New heritage panels give final touch to park’s ‘Centenary Walk’
Published on Friday, June 23, 2017
FINAL touches are being made to a new processional route leading to Leicester’s main war memorial in one of the city’s most popular parks.
A new tree-lined avenue, flanked with London planes and fastigiated oaks, has been created on Victoria Park to restore the lost link between the city’s Arch of Remembrance and the park’s historic gates on London Road.
To mark the completion of the new walkway, new heritage information panels have been installed at both ends to help bring to life the stories of two of the city’s most important architectural treasures.
The Arch of Remembrance was designed by renowned architect Sir Edwin Lutyens, and unveiled in 1925. It is one of seven grade-1 listed war memorials designed by Lutyens, including the Cenotaph in Whitehall.
Lutyens also designed the park lodge buildings and ornate, wrought iron gates on London Road, along with the matching gates at the entrance to Peace Walk.
The gates were given to the city by Sir Jonathan North, who was mayor of Leicester during the First World War, and dedicated in memory of his wife Kate Eliza North, who died in 1930. Her wartime efforts and work for wounded soldiers during the war earned her the title ‘Leicester’s Florence Nightingale’.
Both sets of gates have been painstakingly repaired and restored as part of a £295,000 project supported by the Heritage Lottery Fund.
The new panel telling the story of the historic gates will be unveiled by the Norths’ great grandson Nick Brankin-Frisby and City Mayor Peter Soulsby.
“I did meet Sir Jonathan North once, or so I am told as I was only a few months old,” said Mr Brankin-Frisby.
“He was a remarkable man, mayor for the entire 1914-18 war the driving force behind many Leicester institutions. But his main achievement must have been in realising that not only physical but mental problems would be faced by troops returning home. So he raised funds to build a Neurological Hospital.
“As wartime Mayoress, Lady North was a great support to him despite suffering indifferent health. She started a group in the Mayor’s parlour knitting socks and scarves for the troops. This grew until she had 4,000 ladies knitting for her. She also realised that the soldiers’ wives were lonely and she arranged tea parties which were a great success.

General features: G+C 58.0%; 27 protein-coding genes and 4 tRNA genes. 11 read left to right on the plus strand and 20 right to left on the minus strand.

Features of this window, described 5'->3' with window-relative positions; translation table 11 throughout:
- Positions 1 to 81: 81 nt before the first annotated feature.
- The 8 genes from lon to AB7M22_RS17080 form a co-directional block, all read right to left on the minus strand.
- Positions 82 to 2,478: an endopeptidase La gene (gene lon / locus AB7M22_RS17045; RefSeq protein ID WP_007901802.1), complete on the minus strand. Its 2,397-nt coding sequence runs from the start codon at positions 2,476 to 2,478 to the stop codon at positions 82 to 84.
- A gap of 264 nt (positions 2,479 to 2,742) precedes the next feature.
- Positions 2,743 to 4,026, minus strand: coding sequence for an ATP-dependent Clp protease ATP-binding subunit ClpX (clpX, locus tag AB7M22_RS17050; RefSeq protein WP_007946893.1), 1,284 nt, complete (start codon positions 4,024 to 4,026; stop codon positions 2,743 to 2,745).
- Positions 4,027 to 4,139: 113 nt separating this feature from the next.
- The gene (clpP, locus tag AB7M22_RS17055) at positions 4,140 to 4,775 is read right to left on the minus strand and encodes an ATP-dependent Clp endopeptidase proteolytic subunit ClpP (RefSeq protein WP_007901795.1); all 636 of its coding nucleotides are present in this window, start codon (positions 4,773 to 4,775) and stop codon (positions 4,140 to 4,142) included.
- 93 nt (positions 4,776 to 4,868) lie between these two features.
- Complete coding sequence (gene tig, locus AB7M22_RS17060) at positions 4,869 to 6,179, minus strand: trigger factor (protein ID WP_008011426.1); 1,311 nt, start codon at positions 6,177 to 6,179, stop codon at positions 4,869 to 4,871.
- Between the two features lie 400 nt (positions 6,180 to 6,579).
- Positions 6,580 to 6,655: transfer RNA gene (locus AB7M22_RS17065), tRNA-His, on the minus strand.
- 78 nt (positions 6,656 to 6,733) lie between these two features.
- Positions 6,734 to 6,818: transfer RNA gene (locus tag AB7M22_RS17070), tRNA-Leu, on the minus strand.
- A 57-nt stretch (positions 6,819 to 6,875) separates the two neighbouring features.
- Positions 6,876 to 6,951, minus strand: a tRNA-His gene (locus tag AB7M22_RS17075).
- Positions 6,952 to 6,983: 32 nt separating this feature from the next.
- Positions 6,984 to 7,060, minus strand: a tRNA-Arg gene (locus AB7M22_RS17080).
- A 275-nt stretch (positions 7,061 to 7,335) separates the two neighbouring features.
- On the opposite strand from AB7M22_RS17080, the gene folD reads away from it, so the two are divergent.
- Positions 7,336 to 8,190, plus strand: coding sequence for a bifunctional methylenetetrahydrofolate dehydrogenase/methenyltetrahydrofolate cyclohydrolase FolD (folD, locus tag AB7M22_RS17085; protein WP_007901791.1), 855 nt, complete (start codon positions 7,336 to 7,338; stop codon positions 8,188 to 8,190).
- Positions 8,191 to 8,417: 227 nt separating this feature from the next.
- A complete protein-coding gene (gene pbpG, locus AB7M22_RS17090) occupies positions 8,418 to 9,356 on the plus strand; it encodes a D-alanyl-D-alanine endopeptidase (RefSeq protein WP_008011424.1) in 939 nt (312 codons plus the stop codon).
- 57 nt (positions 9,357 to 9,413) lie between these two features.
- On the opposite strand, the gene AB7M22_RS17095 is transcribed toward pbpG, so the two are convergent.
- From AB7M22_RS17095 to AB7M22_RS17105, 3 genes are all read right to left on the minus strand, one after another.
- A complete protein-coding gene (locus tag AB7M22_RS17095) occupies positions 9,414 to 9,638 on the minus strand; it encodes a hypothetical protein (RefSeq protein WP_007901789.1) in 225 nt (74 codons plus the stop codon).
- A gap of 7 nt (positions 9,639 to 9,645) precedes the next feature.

“But the strain affected her and she died in 1930. The gates were erected in her memory.
“The family would like to thank Sir Peter Soulsby and his team for the wonderful restoration of the gates and for their drive and imagination in making this part of Victoria Park an area that everyone in Leicester can be proud of.”
City Mayor Peter Soulsby said: “These new heritage panels are a fitting final touch to our work to restore the lost link between the North memorial gates on London Road and the city’s magnificent Arch of Remembrance.
“There is no doubt that these important, historic buildings are among the city’s finest architectural treasures, and something the whole city can be proud of.
“The new processional route provides a very fitting approach to the city's main war memorial and will helps ensure that future generations continue to cherish this important part of the city’s history.
“But there is also a very human story behind these buildings and we hope that the new heritage panels help to bring that to life.”
The creation of the new processional route was the impetus behind the £2milllion Victoria Park improvement project. This has also seen the construction of a new toilet block, remodelling and improving the existing car park facilities close to De Montfort Hall, and all of the parks sports courts completely overhauled.
Along with a new skate park, Victoria Park now boasts four flood-lit tennis courts supported with funding from the Lawn Tennis Association.
A new basketball court will be completed this summer.
City Mayor Peter Soulsby added: “Creating a new processional route as a lasting part of the city’s commemorations of the centenary of the Great War was always at the heart of this ambitious project.
“It has, however, provided an opportunity to overhaul the existing facilities and make some much-needed improvements to car parking. The new landscaping will also ensure that this award-winning park continues to offer an attractive, green and leafy oasis on the very edge of our busy city centre.”